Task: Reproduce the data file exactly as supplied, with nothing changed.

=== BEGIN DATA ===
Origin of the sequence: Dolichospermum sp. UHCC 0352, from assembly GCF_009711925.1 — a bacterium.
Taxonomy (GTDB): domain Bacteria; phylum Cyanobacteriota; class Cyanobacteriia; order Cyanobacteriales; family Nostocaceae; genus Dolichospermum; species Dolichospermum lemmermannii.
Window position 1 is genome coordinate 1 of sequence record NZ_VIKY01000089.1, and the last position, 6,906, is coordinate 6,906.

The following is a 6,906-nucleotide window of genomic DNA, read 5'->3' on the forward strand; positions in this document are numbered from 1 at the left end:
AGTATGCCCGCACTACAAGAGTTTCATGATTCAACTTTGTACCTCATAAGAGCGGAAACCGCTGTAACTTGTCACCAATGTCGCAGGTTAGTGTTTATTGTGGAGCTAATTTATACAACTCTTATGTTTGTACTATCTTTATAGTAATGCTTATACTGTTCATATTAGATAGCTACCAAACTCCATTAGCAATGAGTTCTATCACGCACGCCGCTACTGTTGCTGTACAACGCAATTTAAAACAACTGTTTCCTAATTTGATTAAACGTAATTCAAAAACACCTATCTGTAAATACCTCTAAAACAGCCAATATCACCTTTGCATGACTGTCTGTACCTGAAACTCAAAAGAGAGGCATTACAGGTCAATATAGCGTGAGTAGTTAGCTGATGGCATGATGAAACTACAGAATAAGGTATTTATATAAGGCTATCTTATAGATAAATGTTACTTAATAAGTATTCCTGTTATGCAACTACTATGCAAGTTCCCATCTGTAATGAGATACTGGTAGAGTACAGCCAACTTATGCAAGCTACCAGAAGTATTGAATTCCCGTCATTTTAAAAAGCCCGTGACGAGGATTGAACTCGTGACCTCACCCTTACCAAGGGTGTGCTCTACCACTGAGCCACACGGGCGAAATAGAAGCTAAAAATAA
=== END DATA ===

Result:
Origin of the sequence: Dolichospermum sp. UHCC 0352, from assembly GCF_009711925.1 — a bacterium.
Taxonomy (GTDB): domain Bacteria; phylum Cyanobacteriota; class Cyanobacteriia; order Cyanobacteriales; family Nostocaceae; genus Dolichospermum; species Dolichospermum lemmermannii.
Window position 1 is genome coordinate 1 of sequence record NZ_VIKY01000089.1, and the last position, 6,906, is coordinate 6,906.

The following is a 6,906-nucleotide window of genomic DNA, read 5'->3' on the forward strand; positions in this document are numbered from 1 at the left end:
AGTATGCCCGCACTACAAGAGTTTCATGATTCAACTTTGTACCTCATAAGAGCGGAAACCGCTGTAACTTGTCACCAATGTCGCAGGTTAGTGTTTATTGTGGAGCTAATTTATACAACTCTTATGTTTGTACTATCTTTATAGTAATGCTTATACTGTTCATATTAGATAGCTACCAAACTCCATTAGCAATGAGTTCTATCACGCACGCCGCTACTGTTGCTGTACAACGCAATTTAAAACAACTGTTTCCTAATTTGATTAAACGTAATTCAAAAACACCTATCTGTAAATACCTCTAAAACAGCCAATATCACCTTTGCATGACTGTCTGTACCTGAAACTCAAAAGAGAGGCATTACAGGTCAATATAGCGTGAGTAGTTAGCTGATGGCATGATGAAACTACAGAATAAGGTATTTATATAAGGCTATCTTATAGATAAATGTTACTTAATAAGTATTCCTGTTATGCAACTACTATGCAAGTTCCCATCTGTAATGAGATACTGGTAGAGTACAGCCAACTTATGCAAGCTACCAGAAGTATTGAATTCCCGTCATTTTAAAAAGCCCGTGACGAGGATTGAACTCGTGACCTCACCCTTACCAAGGGTGTGCTCTACCACTGAGCCACACGGGCGAAATAGAAGCTAAAAATAA